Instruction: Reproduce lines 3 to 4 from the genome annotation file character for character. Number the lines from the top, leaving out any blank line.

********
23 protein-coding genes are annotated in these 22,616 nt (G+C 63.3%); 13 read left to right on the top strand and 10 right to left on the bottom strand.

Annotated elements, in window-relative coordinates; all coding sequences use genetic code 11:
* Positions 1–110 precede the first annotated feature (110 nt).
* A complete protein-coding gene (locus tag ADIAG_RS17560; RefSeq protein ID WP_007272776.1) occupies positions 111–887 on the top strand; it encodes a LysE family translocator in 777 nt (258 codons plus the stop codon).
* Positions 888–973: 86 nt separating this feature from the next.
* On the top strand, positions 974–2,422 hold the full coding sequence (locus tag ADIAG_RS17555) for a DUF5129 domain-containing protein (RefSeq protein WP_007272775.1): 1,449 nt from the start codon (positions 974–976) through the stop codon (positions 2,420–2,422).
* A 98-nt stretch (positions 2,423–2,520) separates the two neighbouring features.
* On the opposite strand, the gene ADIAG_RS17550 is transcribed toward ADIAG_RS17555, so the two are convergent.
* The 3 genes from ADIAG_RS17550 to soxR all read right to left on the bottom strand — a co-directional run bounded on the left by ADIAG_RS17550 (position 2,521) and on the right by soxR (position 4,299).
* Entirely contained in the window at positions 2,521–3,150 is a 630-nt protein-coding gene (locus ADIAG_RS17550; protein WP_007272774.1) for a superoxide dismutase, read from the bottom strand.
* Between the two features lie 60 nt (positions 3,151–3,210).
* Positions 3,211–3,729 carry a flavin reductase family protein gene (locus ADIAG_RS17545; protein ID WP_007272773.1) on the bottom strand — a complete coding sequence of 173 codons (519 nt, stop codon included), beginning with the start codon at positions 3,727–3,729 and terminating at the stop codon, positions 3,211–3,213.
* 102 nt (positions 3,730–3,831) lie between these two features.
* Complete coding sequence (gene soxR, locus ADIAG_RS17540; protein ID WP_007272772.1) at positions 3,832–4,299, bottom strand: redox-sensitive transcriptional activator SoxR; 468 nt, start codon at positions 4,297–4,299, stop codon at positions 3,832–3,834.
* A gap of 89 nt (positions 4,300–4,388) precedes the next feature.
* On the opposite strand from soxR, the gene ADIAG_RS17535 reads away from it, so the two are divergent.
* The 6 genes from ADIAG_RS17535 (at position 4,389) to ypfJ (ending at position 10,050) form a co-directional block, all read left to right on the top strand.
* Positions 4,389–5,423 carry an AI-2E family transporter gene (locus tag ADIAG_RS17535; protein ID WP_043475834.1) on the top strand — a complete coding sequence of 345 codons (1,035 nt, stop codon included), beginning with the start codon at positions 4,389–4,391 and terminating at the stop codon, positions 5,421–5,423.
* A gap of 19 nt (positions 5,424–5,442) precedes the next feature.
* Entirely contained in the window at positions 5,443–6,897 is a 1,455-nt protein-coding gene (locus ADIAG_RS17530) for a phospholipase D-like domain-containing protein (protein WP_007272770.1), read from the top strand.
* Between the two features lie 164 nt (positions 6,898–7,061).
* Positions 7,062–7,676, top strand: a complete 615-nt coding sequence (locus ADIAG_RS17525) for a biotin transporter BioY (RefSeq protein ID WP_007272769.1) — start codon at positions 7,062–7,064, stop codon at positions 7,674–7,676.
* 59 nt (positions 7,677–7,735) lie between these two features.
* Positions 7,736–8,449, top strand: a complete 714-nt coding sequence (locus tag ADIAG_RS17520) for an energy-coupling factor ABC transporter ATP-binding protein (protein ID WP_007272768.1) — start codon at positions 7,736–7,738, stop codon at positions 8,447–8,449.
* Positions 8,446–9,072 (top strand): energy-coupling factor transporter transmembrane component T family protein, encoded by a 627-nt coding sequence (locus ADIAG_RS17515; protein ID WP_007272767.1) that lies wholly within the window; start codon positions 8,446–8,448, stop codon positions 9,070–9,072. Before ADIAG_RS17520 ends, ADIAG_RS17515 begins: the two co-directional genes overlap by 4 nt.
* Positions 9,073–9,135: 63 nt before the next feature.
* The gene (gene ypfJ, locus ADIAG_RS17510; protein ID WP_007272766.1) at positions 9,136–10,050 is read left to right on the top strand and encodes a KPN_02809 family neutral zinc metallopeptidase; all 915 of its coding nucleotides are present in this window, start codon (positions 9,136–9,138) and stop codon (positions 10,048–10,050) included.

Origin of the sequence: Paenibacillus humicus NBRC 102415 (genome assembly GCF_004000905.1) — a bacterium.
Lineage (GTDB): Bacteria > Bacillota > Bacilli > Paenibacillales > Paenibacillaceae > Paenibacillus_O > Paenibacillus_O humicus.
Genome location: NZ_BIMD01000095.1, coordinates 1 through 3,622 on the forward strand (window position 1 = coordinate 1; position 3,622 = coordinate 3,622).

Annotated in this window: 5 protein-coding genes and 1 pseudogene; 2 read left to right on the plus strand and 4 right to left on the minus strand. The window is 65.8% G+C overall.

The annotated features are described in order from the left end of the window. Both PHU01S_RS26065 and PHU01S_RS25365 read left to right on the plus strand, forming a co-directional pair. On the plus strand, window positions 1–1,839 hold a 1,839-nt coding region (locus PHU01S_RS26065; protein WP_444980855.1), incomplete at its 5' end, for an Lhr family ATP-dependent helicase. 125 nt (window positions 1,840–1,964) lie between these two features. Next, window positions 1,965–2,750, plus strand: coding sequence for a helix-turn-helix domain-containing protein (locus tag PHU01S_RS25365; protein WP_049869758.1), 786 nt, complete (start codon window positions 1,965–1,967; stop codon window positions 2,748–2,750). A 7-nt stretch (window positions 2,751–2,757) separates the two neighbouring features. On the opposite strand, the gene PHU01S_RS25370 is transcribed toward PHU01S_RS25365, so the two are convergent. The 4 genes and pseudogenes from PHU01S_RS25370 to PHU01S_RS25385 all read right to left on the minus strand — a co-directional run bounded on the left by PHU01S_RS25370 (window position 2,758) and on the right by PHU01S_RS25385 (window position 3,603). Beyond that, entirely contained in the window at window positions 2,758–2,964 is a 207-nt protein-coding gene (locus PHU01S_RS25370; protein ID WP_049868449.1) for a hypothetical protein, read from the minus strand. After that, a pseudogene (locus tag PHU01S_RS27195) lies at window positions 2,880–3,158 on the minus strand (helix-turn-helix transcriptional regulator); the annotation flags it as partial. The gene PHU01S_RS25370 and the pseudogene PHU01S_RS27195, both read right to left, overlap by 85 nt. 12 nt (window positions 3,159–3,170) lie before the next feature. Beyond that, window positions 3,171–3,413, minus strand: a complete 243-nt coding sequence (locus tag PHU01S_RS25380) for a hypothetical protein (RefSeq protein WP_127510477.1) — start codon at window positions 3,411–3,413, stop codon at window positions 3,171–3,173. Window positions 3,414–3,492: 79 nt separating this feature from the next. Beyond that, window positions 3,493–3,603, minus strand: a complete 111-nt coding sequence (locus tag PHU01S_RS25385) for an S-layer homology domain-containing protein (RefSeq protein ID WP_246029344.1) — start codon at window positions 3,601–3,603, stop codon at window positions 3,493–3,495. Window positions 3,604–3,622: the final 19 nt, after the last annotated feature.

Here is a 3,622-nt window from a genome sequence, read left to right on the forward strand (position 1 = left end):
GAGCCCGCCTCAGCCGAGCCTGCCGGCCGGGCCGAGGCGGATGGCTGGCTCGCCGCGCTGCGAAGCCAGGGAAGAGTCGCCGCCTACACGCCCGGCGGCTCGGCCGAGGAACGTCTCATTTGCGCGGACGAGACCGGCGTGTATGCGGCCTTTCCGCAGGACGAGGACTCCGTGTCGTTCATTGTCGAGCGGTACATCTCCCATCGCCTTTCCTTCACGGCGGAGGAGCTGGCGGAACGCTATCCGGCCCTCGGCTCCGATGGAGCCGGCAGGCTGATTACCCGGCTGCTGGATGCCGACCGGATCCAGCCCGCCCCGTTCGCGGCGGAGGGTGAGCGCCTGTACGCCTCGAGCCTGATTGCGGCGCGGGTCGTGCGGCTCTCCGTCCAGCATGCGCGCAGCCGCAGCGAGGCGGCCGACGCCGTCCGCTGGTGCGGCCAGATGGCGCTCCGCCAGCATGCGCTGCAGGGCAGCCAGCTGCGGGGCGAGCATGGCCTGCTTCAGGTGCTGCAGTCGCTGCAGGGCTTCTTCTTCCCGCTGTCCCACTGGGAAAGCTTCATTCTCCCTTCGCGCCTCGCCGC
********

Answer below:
* Positions 1–110 precede the first annotated feature (110 nt).
* A complete protein-coding gene (locus tag ADIAG_RS17560; RefSeq protein ID WP_007272776.1) occupies positions 111–887 on the top strand; it encodes a LysE family translocator in 777 nt (258 codons plus the stop codon).